Maui News

EPA Awards Kauaʻi $300,000 in Brownfields Funding To Clean Up Old Sugar Mill Site

May 11, 2021, 3:06 PM HST
* Updated May 11, 3:07 PM
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The old Kekaha Sugar Mill on Kauaʻi. Photo Courtesy: Historic Hawaii Foundation


Kauaʻi County will receive $300,000 in revitalization funding through the US Environmental Protection Agency’s Brownfields Multipurpose, Assessment and Cleanup (MAC) Grants.

Kauaʻi County will use the funds to focus on the Town of Kekaha, which includes an old sugar mill and herbicide mixing area. The project will inventory brownfield properties; assess properties for potential contamination; develop a cleanup plan; and engage the local community.

Nationwide, 151 communities will receive 154 of these grant awards totaling $66.5 million. It’s the first time Kaua’i County has received a Brownfields grant.

This funding supports underserved and economically disadvantaged communities across the country in assessing and cleaning up contaminated and abandoned industrial and commercial properties.

Nationally, approximately 50% of selected recipients will be receiving EPA Brownfields Grant funding for the first time and more than 85% are located in or serving small communities.

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“Through our Brownfields Program, EPA is delivering on the Biden Administration’s commitment to lifting up and protecting overburdened communities across America, especially communities that have experienced long periods of disinvestment and decay,” EPA Administrator Michael S. Regan said. “These assessment and cleanup grants will not only support economic growth and job creation, but they will also empower communities to address the environmental, public health and social issues associated with contaminated land.”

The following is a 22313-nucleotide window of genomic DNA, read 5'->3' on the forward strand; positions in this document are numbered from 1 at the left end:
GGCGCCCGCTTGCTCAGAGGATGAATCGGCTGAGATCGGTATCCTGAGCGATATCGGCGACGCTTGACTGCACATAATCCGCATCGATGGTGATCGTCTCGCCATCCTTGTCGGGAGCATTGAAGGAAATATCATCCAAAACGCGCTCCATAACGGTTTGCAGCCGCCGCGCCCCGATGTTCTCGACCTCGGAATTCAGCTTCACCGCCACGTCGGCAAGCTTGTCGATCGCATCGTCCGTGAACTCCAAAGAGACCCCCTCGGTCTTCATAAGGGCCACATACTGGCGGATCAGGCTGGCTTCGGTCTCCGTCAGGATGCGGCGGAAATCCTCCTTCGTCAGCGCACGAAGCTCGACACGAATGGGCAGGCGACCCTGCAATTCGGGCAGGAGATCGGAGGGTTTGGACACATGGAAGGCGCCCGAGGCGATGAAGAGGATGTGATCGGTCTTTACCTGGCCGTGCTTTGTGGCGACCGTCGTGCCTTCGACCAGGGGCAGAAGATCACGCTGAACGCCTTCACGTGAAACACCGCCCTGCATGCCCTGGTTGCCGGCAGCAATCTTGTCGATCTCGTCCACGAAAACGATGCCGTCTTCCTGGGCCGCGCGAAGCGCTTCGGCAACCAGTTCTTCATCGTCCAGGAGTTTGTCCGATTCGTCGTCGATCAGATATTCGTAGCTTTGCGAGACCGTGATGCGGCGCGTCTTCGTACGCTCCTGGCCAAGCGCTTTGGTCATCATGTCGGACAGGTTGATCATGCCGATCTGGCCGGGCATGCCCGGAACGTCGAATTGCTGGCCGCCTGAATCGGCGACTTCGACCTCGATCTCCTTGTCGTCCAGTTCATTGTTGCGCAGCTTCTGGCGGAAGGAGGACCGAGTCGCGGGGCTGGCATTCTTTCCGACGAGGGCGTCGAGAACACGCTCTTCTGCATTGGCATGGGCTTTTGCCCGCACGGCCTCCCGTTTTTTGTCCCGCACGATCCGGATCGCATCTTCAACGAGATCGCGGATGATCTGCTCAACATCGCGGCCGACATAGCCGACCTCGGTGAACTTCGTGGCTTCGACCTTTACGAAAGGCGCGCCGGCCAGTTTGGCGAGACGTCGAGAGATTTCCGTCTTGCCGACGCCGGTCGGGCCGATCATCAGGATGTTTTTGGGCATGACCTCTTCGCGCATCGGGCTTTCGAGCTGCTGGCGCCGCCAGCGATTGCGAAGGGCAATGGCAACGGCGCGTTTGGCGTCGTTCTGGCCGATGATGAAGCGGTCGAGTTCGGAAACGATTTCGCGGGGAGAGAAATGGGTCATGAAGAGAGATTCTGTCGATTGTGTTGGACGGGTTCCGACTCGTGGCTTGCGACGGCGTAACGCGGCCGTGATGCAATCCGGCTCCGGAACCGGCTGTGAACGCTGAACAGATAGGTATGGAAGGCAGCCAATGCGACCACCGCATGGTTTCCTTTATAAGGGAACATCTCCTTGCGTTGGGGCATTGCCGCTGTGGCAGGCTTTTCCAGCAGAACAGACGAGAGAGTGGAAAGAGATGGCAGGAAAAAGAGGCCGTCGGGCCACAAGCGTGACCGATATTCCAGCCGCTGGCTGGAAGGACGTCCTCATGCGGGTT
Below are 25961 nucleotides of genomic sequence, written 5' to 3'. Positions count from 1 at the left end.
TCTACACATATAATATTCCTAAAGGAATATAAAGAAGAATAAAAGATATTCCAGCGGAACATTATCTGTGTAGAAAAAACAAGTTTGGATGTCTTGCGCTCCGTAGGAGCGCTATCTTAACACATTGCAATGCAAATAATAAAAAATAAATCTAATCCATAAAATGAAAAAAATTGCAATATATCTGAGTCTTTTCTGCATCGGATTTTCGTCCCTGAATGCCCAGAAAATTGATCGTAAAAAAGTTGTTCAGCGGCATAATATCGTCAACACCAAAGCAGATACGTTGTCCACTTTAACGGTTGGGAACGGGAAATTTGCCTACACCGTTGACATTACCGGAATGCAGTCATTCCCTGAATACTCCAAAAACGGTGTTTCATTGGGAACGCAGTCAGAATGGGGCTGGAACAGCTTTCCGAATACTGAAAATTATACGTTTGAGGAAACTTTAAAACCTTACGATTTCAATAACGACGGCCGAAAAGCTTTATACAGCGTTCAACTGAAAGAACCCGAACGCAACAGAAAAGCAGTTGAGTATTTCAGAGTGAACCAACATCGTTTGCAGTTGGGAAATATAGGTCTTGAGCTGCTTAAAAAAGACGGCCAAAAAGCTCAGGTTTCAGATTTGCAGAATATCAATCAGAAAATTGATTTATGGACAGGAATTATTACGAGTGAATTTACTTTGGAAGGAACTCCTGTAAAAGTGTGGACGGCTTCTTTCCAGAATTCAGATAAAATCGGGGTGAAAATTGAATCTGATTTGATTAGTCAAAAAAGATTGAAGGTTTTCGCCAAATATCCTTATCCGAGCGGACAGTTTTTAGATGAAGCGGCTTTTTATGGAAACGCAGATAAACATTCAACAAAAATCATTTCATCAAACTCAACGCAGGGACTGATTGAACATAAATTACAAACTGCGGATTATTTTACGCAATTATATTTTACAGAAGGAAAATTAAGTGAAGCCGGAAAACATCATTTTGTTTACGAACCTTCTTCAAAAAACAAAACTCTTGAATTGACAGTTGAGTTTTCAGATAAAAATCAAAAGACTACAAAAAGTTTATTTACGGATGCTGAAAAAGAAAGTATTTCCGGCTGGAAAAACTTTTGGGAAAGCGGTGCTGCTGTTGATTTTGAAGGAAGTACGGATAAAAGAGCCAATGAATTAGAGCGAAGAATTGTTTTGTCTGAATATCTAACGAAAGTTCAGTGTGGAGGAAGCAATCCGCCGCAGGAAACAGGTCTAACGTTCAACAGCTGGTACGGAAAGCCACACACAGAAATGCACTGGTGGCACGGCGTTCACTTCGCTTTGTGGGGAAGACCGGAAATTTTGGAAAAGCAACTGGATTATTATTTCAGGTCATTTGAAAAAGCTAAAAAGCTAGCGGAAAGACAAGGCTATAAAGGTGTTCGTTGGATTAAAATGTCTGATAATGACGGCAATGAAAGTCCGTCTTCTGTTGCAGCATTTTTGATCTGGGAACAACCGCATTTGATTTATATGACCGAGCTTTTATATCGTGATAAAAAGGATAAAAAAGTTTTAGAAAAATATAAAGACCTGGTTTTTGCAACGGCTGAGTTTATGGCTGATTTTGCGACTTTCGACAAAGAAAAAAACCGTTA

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The list of the fiscal year 2021 applicants selected for funding is available here.

EPA anticipates that it will award the grants once all legal and administrative requirements are satisfied by the selected recipients.

Since its inception in 1995, EPA’s Brownfields Program has provided nearly $1.76 billion in grants to assess and clean up contaminated properties and return them to productive reuse. This has led to significant benefits for communities across the country. For example,

  • To date, communities participating in the Brownfields Program have been able to attract more than $34.4 billion in cleanup and redevelopment funding after receiving Brownfields funds. This has led to more than 175,500 jobs in cleanup, construction and redevelopment.
  • Based on grant recipient reporting, recipients leveraged on average $20.13 for each EPA Brownfields dollar and 10.3 jobs per $100,000 of EPA Brownfield Grant funds expended on assessment, cleanup and revolving loan fund cooperative agreements.
  • In addition, an academic peer-reviewed study has found that residential properties near brownfield sites increased in value by 5% to 15.2% as a result of cleanup activities.
  • Finally, analyzing data near 48 brownfields, EPA found an estimated $29 million to $97 million in additional tax revenue for local governments in a single year after cleanup—2 to 7 times more than the $12.4 million EPA contributed to the cleanup of those brownfield sites.
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For more on the Brownfields Grants: https://www.epa.gov/brownfields/types-brownfields-grant-funding.

For more on EPA’s Brownfields Program: https://www.epa.gov/brownfields.

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